The attacker is described as being in his mid-20s with cropped hair and brown eyes. He has an athletic build and a tattooed left arm - possibly a full sleeve tattoo. But his teeth are his most distinguishing feature.
"The most important thing with this offender is that he has very prominent teeth, our victims have all indicated that," Insp Gligorevic said.
"Apparently the incisors are sharp, so you're looking at a rather unique set of front teeth."
The most recent incident was on Saturday evening when a woman was indecently assaulted by a man walking his dog near the Glover Street sports ground at Lilyfield which adjoins the Bay Run.
A man riding a yellow bike also approached a woman on the running track on February 2 at Leichhardt before dumping the bike and fleeing, leaving the woman to seek help from a passer-by.
Two days earlier, a man exposed himself to a woman as she returned to her car on Glover Street after completing her run on January 31.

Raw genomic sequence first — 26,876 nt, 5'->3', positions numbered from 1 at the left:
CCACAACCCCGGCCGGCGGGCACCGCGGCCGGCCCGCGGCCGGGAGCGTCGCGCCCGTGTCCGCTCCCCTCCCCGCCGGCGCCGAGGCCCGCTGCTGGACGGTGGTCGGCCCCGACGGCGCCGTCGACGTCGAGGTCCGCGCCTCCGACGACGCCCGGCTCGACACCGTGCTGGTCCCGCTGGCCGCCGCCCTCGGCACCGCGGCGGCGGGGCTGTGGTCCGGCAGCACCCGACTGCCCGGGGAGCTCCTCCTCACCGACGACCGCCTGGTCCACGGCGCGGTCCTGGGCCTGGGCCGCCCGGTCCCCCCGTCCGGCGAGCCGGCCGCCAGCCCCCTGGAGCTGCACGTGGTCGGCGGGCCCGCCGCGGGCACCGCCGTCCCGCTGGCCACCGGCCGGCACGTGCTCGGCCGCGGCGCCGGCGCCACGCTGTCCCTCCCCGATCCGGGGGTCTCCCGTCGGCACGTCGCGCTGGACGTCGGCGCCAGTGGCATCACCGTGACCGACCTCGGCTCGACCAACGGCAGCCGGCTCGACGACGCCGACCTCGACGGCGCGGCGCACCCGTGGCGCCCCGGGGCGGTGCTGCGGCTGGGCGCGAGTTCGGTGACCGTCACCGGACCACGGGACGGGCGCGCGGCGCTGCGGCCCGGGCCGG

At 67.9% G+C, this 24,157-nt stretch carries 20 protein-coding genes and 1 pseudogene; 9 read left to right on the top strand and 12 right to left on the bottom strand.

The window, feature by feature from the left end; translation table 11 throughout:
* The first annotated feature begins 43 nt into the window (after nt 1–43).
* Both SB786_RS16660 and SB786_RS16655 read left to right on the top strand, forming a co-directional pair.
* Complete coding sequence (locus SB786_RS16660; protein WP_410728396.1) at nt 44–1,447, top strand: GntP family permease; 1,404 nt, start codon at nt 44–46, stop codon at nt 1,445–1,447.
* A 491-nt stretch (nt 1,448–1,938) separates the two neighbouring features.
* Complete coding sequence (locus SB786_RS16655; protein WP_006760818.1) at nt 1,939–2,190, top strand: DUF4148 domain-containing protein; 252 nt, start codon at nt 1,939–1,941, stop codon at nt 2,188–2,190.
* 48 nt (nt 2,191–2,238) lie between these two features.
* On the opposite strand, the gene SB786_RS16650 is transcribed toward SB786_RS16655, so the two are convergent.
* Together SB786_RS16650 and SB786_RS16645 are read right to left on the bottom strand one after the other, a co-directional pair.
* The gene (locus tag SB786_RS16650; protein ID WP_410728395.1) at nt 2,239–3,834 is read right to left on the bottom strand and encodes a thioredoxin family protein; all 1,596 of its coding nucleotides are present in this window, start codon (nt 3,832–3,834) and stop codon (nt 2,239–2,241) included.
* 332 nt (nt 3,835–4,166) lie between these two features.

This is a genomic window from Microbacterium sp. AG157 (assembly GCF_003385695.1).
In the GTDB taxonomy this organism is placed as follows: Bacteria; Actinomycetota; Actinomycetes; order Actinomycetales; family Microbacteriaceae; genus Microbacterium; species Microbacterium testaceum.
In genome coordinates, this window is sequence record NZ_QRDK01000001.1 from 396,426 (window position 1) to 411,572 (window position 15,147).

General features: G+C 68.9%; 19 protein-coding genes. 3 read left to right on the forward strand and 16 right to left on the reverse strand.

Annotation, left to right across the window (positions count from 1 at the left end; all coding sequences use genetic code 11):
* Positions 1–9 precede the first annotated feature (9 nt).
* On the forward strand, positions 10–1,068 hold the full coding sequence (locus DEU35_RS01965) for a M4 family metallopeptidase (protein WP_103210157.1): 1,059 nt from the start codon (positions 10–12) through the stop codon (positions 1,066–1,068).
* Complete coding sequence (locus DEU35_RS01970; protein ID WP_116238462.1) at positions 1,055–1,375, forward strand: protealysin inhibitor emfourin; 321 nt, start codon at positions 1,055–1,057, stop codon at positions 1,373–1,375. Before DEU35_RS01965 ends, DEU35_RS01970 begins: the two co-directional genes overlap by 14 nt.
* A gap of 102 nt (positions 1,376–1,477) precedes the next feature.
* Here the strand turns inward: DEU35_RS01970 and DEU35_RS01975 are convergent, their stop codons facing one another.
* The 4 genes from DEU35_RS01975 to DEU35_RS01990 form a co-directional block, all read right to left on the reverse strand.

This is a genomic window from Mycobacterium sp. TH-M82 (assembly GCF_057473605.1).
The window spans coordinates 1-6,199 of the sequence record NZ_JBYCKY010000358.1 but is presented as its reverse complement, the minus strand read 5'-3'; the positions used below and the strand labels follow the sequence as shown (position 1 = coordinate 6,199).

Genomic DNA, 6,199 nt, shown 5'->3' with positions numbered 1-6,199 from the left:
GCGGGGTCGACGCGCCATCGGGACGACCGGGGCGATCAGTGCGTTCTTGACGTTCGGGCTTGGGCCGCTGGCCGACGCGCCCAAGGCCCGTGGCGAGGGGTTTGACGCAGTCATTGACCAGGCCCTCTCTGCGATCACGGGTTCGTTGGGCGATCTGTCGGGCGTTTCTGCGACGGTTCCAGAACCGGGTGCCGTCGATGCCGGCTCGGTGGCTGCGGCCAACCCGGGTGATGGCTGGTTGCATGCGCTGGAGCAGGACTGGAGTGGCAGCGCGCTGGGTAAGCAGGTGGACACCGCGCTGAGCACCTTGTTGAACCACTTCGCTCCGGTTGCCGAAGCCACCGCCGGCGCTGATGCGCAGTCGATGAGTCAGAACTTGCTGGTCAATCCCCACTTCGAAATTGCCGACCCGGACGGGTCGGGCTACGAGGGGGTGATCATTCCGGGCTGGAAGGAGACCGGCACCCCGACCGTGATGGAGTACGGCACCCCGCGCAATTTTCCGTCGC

Detectives believe there could be other victims who are yet to come forward. Anyone with information is urged to contact Crime Stoppers.
There are diplomacy meetings about Brexit, talks of war in North Korea, and a crazy person running the US, but with all this turmoil there's something else going on behind the scenes.
The 'power' of passports from various countries keeps changing. And the latest reshuffle means Germany, which has held the position of "most powerful passport in the world" for years, is no longer in first place.
Historically, people with German passports have been free to travel to the greatest number of countries without a visa. This is a sign of the passport's "strength" and the Passport Index ranks countries according to the travel freedom offered to their citizens.
Now, for the first time in five years, Germany's lead has been toppled by Singapore, tied with South Korea. Both countries afford citizens visa-free access to 162 countries. Germany is tied second place with Japan, allowing freedom of travel to 161 countries.
Australia is tied seventh with Czachia and Malta, affording access to 156 countries. New Zealand comes in just one place behind.